The Pure Land Tradition – Transference of Merit

Central to the Pure Land tradition is the figure of the Bodhisattva Dharmakara, the future Amitabha Buddha, who came to exemplify the Bodhisattva ideal and the doctrine of dedication of merit. This merit transference is the source of the vow-power, or other-power, in Pure Land Buddhism.

The Mahayana idea of the Buddha being able to impart his power to others marks one of those epoch-making deviations which set off the Mahayana from so-called …  original Buddhism … The Mahayanist accumulates stocks of merit not only for the material of their own enlightenment but for the general cultivation of merit which can be shared equally by their fellow-beings, animate or inanimate. This is the true meaning of Parinamana, that is, turning one’s merit over to others for their spiritual interest.

The rationale for such conduct, which on the surface appears to run counter to the law of Cause and effect, may be explained in the following passage concerning one of the three Pure Land sages, the Bodhisattva Avalokitesvara (Kuan Yin):

Some of us may ask whether the effect of karma can be reverted by repeating the name of Kuan-Yin. This question is tied up with that of rebirth in [the Pure Land] and it may be answered by saying that invocation of Kuan-Yin’s name form another cause which will be right away offset the previous karma. We know, for example, that if there is a dark heavy cloud above, the chances are that it will rain. But we also know that if a strong wind should blow, the cloud will be carried away somewhere else and we will not feel the rain. Similarly, the addition of one big factor can alter the whole course of karma …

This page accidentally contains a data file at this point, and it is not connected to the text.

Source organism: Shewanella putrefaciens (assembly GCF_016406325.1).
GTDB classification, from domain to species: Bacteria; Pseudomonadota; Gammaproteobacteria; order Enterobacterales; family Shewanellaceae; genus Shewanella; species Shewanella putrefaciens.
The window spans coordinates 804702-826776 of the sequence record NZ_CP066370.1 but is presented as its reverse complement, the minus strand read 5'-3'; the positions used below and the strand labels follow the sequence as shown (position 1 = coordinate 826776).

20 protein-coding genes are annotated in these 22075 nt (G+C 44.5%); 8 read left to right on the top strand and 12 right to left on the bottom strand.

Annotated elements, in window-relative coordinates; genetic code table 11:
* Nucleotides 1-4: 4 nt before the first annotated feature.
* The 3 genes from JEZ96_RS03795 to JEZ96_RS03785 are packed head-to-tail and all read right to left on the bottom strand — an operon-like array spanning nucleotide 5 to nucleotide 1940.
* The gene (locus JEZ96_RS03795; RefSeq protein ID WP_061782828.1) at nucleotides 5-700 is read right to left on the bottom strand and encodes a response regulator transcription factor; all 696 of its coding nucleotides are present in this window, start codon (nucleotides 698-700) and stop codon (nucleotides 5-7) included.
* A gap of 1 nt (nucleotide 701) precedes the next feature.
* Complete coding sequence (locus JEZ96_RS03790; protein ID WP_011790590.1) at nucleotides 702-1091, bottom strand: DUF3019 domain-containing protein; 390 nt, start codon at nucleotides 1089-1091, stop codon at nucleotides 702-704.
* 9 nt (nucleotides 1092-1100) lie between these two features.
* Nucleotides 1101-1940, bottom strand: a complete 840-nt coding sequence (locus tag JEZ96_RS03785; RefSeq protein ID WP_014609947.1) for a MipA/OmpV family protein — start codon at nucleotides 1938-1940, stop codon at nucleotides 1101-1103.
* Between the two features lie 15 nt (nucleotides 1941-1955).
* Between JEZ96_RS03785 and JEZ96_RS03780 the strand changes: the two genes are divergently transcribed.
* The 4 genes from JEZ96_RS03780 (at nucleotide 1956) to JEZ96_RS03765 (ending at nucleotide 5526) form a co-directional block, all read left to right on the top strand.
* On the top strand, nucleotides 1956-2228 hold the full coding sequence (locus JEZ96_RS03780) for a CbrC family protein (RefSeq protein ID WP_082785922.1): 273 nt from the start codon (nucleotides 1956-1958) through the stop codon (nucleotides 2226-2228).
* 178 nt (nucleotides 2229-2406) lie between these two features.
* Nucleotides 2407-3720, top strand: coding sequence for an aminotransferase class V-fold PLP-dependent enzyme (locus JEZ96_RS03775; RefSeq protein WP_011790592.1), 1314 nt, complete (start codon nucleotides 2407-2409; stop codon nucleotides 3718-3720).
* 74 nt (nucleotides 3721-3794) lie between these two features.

It is only by accepting this idea of life as one whole that both Theravadins and Mahayanists can advocate can advocate the practice of transference of merit to others. With the case of Kuan-Yin then, by calling on Her name we identify ourselves with Her and as a result of this identification Her merits flow over to us. These merits, which are now ours, then counterbalance our bad karma and save us from calamity. The law of cause and effect still stands good. All that has happened is that a powerful and immensely good karma has overshadowed the weaker one …

This concept of transference of merit, which presupposes a receptive mind on the part of the cultivator, is emphasized in Pure Land. However, the concept also exists, albeit in embryonic form, in the Theravada tradition, as exemplified in the beautiful story of the Venerable Angulimala. [Note: The life story of the Venerable Angulimala is one of the most moving account in the Theravada canon. After killing 999 persons, Angulimala was converted by the Buddha, repented his evil ways and joined the Order.]

Comments are closed.